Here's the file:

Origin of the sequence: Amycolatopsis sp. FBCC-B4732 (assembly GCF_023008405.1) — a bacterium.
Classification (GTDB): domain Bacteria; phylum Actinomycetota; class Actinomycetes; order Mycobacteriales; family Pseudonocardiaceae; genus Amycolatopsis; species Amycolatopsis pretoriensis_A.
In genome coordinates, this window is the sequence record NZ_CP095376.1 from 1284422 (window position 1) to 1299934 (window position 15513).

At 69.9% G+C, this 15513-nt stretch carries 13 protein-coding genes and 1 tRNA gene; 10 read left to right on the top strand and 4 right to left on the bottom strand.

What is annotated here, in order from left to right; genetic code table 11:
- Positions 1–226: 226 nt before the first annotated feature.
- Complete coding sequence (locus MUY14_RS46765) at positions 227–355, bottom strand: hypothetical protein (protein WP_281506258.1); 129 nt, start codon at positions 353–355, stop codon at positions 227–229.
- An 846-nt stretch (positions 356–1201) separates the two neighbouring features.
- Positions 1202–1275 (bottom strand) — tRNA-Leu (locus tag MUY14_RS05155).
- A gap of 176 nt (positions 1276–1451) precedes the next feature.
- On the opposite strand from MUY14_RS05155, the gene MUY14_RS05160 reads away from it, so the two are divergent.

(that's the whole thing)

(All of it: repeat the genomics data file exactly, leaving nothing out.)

Origin of the sequence: Amycolatopsis sp. FBCC-B4732 (assembly GCF_023008405.1) — a bacterium.
Classification (GTDB): domain Bacteria; phylum Actinomycetota; class Actinomycetes; order Mycobacteriales; family Pseudonocardiaceae; genus Amycolatopsis; species Amycolatopsis pretoriensis_A.
In genome coordinates, this window is the sequence record NZ_CP095376.1 from 1284422 (window position 1) to 1299934 (window position 15513).

At 69.9% G+C, this 15513-nt stretch carries 13 protein-coding genes and 1 tRNA gene; 10 read left to right on the top strand and 4 right to left on the bottom strand.

What is annotated here, in order from left to right; genetic code table 11:
- Positions 1–226: 226 nt before the first annotated feature.
- Complete coding sequence (locus MUY14_RS46765) at positions 227–355, bottom strand: hypothetical protein (protein WP_281506258.1); 129 nt, start codon at positions 353–355, stop codon at positions 227–229.
- An 846-nt stretch (positions 356–1201) separates the two neighbouring features.
- Positions 1202–1275 (bottom strand) — tRNA-Leu (locus tag MUY14_RS05155).
- A gap of 176 nt (positions 1276–1451) precedes the next feature.
- On the opposite strand from MUY14_RS05155, the gene MUY14_RS05160 reads away from it, so the two are divergent.